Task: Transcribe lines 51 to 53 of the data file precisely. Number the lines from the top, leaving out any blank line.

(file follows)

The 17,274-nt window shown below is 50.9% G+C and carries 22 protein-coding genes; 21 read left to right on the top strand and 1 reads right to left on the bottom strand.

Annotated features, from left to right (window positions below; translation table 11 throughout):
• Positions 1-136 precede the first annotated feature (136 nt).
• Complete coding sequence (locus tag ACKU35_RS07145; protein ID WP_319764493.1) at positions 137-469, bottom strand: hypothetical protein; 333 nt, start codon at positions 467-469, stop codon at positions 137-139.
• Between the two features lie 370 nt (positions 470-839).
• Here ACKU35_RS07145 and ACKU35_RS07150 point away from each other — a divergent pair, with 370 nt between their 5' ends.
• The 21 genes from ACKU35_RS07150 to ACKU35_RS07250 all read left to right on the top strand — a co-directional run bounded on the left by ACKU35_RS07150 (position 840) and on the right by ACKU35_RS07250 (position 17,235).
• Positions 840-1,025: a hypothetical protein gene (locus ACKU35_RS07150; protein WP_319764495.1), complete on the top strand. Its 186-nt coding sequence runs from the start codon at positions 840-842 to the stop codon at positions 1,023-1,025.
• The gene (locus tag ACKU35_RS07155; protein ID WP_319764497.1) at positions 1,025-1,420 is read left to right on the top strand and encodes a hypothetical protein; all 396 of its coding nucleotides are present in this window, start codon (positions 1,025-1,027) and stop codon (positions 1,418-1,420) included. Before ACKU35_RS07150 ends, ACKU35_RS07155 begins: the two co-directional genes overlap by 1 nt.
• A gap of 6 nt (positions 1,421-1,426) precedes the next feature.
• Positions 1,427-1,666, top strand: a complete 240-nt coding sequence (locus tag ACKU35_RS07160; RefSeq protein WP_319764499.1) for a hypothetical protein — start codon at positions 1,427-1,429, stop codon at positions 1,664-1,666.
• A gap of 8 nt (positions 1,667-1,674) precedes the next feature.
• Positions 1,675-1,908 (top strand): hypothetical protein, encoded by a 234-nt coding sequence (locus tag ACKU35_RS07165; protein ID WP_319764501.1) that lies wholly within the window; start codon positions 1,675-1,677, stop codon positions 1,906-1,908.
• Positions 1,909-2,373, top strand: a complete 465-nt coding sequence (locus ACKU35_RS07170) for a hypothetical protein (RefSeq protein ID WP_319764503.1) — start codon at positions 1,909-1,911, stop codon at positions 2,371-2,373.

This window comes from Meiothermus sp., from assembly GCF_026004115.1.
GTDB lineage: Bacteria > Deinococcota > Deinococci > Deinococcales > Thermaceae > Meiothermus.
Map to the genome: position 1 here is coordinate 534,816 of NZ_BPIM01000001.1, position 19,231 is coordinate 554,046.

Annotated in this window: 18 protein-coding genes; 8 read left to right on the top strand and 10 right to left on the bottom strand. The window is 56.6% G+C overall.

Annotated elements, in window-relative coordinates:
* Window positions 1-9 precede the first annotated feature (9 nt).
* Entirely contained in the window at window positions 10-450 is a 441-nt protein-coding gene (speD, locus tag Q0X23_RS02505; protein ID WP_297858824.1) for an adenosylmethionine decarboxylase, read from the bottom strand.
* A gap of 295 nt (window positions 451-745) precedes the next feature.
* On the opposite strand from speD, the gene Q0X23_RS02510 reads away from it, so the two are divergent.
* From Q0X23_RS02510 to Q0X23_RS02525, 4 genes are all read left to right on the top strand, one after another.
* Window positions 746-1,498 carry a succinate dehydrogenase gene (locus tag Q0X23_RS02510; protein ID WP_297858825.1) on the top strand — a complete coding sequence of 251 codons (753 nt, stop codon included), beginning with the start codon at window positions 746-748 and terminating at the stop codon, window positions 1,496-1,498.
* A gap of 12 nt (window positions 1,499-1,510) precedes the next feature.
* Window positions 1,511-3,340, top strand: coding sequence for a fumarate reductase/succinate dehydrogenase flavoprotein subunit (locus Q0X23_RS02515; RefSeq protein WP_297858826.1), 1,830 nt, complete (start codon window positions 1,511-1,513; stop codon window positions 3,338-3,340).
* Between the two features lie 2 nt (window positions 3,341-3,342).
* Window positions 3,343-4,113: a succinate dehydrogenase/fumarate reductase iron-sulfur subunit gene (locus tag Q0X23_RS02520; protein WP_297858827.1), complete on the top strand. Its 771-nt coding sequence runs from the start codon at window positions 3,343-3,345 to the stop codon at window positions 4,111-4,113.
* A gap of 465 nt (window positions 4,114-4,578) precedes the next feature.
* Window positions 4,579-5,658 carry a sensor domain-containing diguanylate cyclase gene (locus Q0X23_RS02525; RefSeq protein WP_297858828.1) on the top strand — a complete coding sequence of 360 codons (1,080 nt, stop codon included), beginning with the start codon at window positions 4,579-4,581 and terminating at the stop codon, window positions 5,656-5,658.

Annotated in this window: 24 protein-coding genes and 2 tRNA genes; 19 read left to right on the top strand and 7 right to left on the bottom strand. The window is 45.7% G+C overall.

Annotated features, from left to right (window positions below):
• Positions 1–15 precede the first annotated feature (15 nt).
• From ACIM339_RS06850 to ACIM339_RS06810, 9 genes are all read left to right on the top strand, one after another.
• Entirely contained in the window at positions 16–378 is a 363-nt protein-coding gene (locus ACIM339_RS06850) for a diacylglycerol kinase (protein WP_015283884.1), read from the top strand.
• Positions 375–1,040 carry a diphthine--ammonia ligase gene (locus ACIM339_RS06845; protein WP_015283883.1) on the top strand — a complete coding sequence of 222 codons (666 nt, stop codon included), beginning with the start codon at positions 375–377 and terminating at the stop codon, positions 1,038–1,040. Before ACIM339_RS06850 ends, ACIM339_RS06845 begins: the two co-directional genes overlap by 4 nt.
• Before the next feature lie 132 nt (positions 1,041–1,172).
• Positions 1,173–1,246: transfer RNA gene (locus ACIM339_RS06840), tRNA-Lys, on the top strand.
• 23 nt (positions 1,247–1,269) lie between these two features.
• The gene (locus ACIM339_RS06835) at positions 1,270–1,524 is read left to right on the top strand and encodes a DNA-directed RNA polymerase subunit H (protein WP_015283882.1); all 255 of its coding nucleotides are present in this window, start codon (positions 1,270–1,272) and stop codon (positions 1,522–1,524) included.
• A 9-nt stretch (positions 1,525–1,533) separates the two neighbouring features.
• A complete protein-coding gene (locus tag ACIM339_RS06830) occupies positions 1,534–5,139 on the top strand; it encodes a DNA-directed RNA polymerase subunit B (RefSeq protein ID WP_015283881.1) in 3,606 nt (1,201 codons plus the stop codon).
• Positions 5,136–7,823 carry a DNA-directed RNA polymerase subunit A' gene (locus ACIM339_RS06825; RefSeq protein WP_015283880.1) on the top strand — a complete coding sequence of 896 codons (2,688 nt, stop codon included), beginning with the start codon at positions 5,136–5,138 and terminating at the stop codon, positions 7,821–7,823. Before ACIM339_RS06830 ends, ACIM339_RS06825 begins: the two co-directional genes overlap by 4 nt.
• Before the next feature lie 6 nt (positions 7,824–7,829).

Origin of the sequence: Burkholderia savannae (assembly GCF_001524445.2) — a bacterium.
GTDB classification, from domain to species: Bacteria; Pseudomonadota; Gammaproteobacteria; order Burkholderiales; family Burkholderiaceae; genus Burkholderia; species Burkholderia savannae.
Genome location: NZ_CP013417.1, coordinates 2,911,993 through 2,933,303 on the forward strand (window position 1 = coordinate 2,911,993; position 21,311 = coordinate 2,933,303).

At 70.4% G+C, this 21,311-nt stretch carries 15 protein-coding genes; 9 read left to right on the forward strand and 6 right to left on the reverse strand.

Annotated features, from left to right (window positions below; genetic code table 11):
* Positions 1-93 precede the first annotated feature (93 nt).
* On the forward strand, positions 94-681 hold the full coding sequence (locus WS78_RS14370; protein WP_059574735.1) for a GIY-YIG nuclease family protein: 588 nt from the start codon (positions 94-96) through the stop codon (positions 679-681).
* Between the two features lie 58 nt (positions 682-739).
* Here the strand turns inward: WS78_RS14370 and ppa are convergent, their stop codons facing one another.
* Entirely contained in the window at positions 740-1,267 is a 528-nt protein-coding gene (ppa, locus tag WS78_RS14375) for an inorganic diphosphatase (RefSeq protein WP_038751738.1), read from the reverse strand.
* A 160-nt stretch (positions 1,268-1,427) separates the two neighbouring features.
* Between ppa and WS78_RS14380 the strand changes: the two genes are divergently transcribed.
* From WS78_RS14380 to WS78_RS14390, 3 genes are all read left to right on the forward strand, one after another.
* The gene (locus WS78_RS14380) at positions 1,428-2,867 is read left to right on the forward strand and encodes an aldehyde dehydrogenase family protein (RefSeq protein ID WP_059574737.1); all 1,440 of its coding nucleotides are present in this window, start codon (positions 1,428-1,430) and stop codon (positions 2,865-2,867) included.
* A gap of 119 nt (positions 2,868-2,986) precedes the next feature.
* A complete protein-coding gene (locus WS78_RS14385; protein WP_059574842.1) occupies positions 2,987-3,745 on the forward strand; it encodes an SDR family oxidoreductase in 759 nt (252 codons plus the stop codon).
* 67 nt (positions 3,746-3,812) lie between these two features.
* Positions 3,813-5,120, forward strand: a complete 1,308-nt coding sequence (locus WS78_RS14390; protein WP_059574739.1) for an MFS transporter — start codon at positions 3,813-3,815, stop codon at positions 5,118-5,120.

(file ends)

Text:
* Positions 1-93 precede the first annotated feature (93 nt).
* On the forward strand, positions 94-681 hold the full coding sequence (locus WS78_RS14370; protein WP_059574735.1) for a GIY-YIG nuclease family protein: 588 nt from the start codon (positions 94-96) through the stop codon (positions 679-681).
* Between the two features lie 58 nt (positions 682-739).